Christopher Kerley was as experienced as it gets in firearm safety.
His job was to teach others to be safe around guns and to make guns safe for people.
But the former Victoria Police officer was forced to stand trial, accused of assaulting a colleague and friend of three decades by pointing a toy machine gun directly at him.
Mr Kerley was found not guilty on Tuesday afternoon, by a jury which took just 90 minutes to decide the case.
The entire trial lasted less than two days.
Andrew Evans told the jury he was terrified and traumatised when Mr Kerley walked into his office at Knox police station in February 2019 holding the toy gun.
"To me it was a machine gun," Mr Evans told the Victorian County Court.
"I believed I was going to be shot."
The event triggered in him a cascade of memories from 30 years in the police force. He was diagnosed with post traumatic stress disorder and took early retirement after being found unfit to continue in his role.
Mr Kerley, whose police interview was played in court, admitted he had taken the toy gun from another policeman's office and carried it into the room, where he expected to see a number of officers.
The fake weapon was used to train community members and police about safe handling of weapons.
He said he carried it in one hand, with the barrel pointed at the ground.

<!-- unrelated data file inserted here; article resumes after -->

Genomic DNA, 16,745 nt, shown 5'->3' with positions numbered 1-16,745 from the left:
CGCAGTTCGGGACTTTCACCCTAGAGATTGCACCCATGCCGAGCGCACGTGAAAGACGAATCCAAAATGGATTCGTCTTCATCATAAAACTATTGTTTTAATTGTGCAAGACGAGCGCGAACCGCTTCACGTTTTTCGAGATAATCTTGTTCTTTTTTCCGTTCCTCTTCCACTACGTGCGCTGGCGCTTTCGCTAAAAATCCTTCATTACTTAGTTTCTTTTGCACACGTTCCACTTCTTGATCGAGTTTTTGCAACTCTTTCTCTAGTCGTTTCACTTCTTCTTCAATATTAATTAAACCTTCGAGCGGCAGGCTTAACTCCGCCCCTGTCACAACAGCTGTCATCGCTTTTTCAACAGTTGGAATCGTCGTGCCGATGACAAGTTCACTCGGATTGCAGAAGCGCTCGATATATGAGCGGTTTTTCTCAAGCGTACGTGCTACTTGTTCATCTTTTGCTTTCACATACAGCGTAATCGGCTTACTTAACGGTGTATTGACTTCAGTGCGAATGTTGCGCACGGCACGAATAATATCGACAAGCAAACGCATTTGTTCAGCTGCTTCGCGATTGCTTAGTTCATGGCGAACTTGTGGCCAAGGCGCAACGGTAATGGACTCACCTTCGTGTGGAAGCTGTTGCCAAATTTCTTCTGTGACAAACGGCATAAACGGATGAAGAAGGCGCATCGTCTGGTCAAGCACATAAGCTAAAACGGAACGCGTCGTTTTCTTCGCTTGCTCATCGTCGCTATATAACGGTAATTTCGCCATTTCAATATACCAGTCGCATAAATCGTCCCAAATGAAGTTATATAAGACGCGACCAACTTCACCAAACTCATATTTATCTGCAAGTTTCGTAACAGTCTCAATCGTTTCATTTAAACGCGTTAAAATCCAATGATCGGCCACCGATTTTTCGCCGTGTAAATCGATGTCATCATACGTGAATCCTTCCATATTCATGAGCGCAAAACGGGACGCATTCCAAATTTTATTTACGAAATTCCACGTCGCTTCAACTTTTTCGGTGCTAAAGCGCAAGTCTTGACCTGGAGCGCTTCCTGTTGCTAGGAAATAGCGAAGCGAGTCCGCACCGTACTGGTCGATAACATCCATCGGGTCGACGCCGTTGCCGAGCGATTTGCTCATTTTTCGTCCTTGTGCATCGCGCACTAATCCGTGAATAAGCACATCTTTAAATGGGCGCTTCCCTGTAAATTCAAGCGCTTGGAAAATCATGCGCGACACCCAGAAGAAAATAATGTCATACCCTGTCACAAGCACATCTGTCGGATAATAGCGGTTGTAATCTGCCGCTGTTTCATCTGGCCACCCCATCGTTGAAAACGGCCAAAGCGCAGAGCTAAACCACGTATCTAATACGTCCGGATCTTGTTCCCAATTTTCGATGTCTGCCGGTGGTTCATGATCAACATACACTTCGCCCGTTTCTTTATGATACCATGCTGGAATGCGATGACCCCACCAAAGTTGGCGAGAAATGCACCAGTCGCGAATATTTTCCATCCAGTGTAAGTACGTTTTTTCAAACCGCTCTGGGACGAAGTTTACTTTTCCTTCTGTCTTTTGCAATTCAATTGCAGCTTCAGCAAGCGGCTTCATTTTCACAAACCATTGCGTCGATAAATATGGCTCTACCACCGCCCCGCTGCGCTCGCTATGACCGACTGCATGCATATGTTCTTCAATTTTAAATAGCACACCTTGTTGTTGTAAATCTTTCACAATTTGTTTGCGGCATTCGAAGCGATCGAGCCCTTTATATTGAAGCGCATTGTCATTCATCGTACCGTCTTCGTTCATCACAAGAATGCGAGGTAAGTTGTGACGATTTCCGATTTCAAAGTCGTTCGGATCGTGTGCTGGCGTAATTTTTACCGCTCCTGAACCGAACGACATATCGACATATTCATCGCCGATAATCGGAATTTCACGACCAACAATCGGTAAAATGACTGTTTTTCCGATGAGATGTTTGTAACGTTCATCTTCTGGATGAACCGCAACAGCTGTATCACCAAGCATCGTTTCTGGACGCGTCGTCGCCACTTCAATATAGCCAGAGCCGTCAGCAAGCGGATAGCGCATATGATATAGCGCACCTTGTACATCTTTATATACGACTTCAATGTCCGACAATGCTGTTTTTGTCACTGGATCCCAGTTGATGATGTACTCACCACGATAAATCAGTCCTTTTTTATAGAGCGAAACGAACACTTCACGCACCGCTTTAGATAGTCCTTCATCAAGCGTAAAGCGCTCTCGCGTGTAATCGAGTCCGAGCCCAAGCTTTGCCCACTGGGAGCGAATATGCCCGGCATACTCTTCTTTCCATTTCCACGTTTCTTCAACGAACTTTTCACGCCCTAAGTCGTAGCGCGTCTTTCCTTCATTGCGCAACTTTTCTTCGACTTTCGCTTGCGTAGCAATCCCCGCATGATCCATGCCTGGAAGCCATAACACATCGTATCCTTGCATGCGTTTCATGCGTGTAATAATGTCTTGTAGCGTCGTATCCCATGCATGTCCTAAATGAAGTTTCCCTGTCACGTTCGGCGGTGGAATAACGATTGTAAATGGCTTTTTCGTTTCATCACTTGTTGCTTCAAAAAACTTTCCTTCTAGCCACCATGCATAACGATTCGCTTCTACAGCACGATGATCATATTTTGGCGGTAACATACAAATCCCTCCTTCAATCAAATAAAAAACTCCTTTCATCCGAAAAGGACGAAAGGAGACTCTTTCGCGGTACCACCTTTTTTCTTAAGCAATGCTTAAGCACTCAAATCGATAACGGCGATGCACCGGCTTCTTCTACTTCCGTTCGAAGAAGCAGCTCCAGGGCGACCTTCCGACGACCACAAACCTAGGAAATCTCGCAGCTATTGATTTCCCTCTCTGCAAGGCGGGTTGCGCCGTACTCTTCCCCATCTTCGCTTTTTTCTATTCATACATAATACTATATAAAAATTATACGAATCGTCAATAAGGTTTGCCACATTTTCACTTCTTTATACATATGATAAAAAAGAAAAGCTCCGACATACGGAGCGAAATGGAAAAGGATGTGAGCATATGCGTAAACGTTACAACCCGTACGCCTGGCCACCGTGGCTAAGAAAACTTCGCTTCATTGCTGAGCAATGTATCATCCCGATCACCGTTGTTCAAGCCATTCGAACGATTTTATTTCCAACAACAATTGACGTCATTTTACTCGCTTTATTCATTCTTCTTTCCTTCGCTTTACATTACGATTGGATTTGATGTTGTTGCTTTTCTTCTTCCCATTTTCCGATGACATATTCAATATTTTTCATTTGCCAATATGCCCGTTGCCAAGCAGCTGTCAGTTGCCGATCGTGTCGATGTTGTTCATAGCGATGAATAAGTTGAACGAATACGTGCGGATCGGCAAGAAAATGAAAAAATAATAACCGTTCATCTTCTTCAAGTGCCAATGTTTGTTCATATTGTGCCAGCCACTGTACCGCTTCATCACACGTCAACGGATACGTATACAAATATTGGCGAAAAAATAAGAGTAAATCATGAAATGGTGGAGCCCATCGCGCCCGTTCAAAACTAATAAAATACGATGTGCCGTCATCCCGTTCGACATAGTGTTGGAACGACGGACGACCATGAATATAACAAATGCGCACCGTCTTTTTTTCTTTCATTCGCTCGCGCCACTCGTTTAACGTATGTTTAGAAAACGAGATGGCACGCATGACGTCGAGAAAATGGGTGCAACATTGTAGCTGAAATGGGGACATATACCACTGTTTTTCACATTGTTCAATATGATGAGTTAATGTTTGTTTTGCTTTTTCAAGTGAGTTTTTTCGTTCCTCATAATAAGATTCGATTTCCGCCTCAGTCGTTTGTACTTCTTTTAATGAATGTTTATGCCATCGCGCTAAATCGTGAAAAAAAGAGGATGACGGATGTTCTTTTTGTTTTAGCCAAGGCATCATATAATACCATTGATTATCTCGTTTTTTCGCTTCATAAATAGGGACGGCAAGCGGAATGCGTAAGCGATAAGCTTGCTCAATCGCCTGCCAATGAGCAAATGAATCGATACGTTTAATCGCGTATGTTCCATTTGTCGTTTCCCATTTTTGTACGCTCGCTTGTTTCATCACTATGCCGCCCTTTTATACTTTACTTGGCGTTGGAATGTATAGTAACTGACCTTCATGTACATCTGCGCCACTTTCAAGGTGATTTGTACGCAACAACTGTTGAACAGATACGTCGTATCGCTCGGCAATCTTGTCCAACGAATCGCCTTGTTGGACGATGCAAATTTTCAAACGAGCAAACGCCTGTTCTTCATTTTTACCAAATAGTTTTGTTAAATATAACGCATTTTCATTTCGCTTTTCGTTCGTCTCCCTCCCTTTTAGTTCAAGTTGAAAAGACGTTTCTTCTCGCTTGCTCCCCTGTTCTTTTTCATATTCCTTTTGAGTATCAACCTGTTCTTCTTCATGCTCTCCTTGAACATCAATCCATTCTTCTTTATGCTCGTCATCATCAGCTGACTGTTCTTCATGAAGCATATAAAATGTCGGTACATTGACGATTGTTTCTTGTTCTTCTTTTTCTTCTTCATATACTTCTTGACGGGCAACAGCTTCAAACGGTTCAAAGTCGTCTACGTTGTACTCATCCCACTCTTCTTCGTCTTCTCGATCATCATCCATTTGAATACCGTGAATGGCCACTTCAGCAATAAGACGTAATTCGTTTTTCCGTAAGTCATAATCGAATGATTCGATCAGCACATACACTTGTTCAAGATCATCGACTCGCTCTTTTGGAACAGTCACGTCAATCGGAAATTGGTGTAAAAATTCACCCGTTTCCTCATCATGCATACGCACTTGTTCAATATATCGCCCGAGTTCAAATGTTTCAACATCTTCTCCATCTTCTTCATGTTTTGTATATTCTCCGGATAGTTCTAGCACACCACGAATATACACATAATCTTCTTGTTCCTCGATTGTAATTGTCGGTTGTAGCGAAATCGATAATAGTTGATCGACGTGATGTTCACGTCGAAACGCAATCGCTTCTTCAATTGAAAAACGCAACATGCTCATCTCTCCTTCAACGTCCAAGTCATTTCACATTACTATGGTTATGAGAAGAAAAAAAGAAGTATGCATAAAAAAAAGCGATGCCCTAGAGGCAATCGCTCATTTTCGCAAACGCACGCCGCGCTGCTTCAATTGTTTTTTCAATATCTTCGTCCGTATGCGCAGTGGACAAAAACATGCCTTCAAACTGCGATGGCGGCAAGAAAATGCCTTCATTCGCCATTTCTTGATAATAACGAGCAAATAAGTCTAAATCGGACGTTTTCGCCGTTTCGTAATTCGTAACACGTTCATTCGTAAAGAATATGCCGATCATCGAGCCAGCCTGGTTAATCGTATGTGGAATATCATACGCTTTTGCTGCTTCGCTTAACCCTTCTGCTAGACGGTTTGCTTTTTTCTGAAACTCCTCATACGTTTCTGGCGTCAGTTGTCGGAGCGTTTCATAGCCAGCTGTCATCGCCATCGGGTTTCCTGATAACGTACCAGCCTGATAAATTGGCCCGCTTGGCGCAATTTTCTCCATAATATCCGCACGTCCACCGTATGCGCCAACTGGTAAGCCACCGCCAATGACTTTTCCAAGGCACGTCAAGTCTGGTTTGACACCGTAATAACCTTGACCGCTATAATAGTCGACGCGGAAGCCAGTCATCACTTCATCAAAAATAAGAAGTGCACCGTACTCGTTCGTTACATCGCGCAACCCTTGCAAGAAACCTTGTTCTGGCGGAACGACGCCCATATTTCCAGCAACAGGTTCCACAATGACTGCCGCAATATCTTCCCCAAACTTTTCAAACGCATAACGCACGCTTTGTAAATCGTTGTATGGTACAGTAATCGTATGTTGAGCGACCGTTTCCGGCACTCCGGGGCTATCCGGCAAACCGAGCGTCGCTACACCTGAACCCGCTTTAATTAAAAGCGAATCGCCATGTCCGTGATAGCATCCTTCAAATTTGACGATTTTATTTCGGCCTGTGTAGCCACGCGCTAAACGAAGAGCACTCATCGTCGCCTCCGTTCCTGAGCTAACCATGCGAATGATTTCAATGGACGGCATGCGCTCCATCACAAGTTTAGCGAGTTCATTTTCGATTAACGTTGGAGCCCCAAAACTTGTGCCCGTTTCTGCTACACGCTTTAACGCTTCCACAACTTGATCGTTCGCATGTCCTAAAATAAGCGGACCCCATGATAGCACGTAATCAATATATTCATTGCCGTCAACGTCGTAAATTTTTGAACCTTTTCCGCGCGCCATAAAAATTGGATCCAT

"I'm an expert in regard to firearm safety - my finger is never on the trigger, it's never pointed at anybody and the inference I was going to kill him ... absolute rubbish," he said.
Leading Senior Constable Dave Weller, whose office the toy gun was taken from, described the fellow divisional firearms officer as the best in the state at his job at that time.
He told the court he had spotted Mr Kerley pick up the toy and leave the room, telling him "don't point that at anybody".
Mr Kerley said he noticed Mr Evans, who was alone in the room, had seemed startled to see him holding the toy gun.
He told Mr Evans "it's alright mate, it's just a toy" and pointed it out the door, firing it to make its fake "clacking" noise.
In the interview he said Mr Evans responded "oh that's alright mate" before they moved on to a conversation about former colleagues and a reunion.
But Mr Evans, who gave evidence in the trial, gave a different version claiming Mr Kerley had said nothing to him at all and had later returned to his office and chuckled.
Prosecutor Campbell Thomson alleged Mr Kerley acted with reckless intent, knowing that pointing the gun at Mr Evans would probably cause him to fear imminent harm, but did it anyway.
In their verdict, the jury rejected that.
Mr Kerley said any belief by Mr Evans that he was going to be shot was "absolute utter tripe, rubbish".
"He's just been looking for the catalyst to get out of his job," he said.